Cable upgrade to Docsis 3.1 puts pressure on KPN to resume FTTH roll-out

Wednesday 29 November 2017 | 16:53 CET | Background

Fibre roll-outs are gaining pace around Europe. Several countries are migrating steadily to fibre, and some are showing an acceleration in the adoption of fibre access networks. The Netherlands cannot be an exception, and at some point KPN, will need to restart and expand its FTTH roll-out. 

There are a number of reasons to migrate to fibre, also in the access network. While there are costs upfront (capex), this will lead to savings later (opex). Other important reasons driving the decision to switch from copper to fibre include:

  • The growing demand for bandwidth. This is a complex element, as supply determines in part the demand ("If you build it, they will come.").
  • Infrastructure-based competition (copper, coax, 4G). In countries with national cable networks, we often see a form of leap-frog, with copper and cable each swapping places for the lead - ADSL followed by Docsis 3.0 followed by VDSL followed by Docsis 3.1. With the arrival of 4G and 5G (as well as other wireless technologies such as Webpass and Huawei's WTTx), part of the network can be replaced with mobile/wireless technology. 
  • Willingness to invest. Companies listed on the stock market have a shorter horizon than pension investors. A long-term investment horizon means a greater willingness to absorb start-up losses. Essential is that the investments (capex) are made good with later cost savings (opex) and reflected over time in improved results. Fibre has much lower maintenance costs. Capex obligations weigh much more heavily for listed companies than opex benefits. There's also the question whether anyone is willing to go up against the PTT and/or cable, as the barriers to entry in telecom are high. 
  • Subsidies. Many countries are offering subsidies to help expand faster broadband services in rural areas, such as the UK or Austria.
  • Regulation. Certainty over regulation is more important than the regulation itself. Businesses need to know where they're at and what to expect before they start big projects. KPN and Ziggo are likely waiting to hear what the ACM has to say in its latest market analysis. It's unclear whether a regulated player (such as the former PTT) is de facto at a disadvantage from an 'open' network. The same as it's uncertain whether Apple has an advantage with its closed ecosystem compared to the 'open' world of Android. A player like KPN competes together with its wholesale customers (Tele2, T-Mobile, NLE, Youfone) against 'the cable' (Ziggo).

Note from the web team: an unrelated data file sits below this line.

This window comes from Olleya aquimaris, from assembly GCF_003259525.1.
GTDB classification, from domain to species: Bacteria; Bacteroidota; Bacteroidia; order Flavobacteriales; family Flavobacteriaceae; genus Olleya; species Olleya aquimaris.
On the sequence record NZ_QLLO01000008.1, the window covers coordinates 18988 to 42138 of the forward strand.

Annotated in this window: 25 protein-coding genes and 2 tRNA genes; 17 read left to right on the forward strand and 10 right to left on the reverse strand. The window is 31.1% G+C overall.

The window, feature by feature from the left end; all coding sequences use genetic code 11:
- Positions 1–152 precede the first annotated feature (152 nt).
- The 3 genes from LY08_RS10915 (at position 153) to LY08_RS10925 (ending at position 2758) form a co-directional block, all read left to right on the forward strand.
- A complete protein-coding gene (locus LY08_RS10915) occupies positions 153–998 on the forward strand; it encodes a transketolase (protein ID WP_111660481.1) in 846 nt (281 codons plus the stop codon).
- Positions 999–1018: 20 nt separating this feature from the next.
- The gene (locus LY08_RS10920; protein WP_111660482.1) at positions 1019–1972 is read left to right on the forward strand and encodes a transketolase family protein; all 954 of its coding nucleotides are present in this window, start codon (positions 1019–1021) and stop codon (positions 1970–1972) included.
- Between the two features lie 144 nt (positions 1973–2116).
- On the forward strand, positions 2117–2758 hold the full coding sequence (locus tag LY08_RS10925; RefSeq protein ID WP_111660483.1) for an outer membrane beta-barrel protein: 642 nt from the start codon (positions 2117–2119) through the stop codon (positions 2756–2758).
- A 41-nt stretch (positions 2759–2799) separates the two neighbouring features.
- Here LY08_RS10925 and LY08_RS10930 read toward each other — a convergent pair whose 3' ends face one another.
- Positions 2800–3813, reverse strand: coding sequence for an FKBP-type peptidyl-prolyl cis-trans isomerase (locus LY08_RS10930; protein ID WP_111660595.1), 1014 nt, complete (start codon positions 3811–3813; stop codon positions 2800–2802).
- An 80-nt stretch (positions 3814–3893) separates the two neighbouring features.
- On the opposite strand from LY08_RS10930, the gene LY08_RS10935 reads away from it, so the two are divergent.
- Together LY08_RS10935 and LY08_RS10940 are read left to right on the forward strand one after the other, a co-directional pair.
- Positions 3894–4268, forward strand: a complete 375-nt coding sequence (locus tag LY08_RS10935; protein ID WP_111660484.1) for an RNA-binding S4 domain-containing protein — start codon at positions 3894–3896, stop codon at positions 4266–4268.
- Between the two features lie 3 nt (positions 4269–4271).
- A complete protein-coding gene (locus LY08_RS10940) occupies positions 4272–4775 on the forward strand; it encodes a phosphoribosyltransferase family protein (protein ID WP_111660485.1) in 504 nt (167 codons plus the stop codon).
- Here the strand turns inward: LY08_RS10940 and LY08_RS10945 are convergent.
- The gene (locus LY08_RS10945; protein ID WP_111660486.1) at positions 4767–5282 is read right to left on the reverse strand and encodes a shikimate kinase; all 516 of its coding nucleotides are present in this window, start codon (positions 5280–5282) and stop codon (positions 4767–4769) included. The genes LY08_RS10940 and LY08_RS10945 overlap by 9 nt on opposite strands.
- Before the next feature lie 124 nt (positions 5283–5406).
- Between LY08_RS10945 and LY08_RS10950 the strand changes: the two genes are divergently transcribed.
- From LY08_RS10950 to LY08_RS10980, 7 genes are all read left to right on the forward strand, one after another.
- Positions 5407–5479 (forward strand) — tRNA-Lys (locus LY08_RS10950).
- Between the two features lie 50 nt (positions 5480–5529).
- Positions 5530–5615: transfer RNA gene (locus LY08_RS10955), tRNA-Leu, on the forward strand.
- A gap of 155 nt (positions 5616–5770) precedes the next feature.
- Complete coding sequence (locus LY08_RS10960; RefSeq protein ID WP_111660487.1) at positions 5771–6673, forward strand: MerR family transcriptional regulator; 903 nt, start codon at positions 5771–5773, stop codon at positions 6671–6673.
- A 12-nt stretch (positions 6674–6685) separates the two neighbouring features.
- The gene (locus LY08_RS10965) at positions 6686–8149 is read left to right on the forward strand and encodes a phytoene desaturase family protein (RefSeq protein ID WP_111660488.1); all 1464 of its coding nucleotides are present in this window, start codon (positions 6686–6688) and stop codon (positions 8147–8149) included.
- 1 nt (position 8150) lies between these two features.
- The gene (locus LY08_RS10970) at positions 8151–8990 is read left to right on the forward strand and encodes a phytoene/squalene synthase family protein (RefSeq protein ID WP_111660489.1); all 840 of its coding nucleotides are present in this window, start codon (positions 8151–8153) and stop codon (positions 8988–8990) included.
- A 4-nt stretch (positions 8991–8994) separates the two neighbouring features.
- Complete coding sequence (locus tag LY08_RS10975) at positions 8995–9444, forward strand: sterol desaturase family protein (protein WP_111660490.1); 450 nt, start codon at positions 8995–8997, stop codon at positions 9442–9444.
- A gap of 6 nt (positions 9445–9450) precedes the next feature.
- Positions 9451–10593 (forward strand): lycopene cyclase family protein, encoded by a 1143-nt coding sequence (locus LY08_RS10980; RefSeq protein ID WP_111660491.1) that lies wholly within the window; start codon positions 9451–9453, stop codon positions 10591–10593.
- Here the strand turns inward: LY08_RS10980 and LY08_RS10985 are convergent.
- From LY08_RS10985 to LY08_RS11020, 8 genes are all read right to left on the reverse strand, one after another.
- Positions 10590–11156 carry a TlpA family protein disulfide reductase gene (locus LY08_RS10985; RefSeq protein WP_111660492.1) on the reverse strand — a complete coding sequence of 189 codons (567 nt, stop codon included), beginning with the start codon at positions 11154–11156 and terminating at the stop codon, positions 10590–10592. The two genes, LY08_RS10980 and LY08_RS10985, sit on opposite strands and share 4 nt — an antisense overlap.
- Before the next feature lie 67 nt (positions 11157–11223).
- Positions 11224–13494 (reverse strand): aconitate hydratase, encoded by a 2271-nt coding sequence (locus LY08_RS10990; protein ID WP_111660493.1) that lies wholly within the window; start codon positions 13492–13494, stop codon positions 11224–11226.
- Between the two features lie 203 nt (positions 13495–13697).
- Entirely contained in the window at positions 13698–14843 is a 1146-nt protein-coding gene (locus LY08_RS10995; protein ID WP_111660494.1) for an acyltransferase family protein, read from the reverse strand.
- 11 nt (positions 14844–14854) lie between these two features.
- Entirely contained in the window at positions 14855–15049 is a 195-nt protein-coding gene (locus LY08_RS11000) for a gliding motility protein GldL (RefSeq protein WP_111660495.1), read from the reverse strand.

The power game is resulting in a new wave of fibre expansion across in Europe. New plans are starting in almost every country:

  • Belgium: under pressure from Telenet and its upgrade to Docsis 3.1, Proximus has started its 'Fiber For Belgium' project.
  • France: SFR is trying to turn around its performance with an accelerated roll-out of fibre (Fibrer La France).
  • UK: while the government is threatening BT with structural separation, Virgin Media is busy with its Project Lightning, and several regional players are expanding their fibre networks. Vodafone has partnered with CityFibre to roll out a fibre network.
  • Ireland: both the PTT (Eir) and the SIRO joint venture between Vodafone and utilities group ESB are deploying fibre. Sky is also entering the fixed market with access to the open SIRO network.
  • Germany: Deutsche Telekom has been among the laggards, but recently started stepping up its efforts. As proven by Reggefiber already, DT is using demand aggregation to ensure itself of customers on the new networks. It's also focusing on smaller cities, where there is likely to be cable and residents are more interested in faster speeds. 
  • Italy: the same as France, Spain or Ireland, the PTT is competing with challengers. Alongside TIM, also FastWeb (Swisscom) and Open Fiber (Enel) are rolling out FTTH. There is no cable in Italy, and competitors are increasingly choosing to work with Open Fiber's network. There are also plans to cover rural areas.
  • Spain: Orange and Vodafone are coordinating their roll-out of FTTH. Big challengers such as Masmovil and Euskaltel have access to these open networks.
  • Greece: new wholesale tariffs have been set, spurring both the incumbent and rivals Vodafone and Wind Hellas to expand thier coverage. 

In the mean time, the Dutch market is practically standing still. Relatively small projects are underway at CIF, independent (non-Ziggo) cable networks and various rural areas. KPN has chosen to focus on DSL technologies, and even with that, is not delivering the speeds promised. In Europe, infrastructure-based competition is driven either by cable (e.g. Belgium), challengers or both (UK). With this in mind, and Docsis 3.1 coming at Ziggo and Delta, it can't be impossible that KPN resumes its roll-out of FTTH, after only covering 30 percent of the country so far. 

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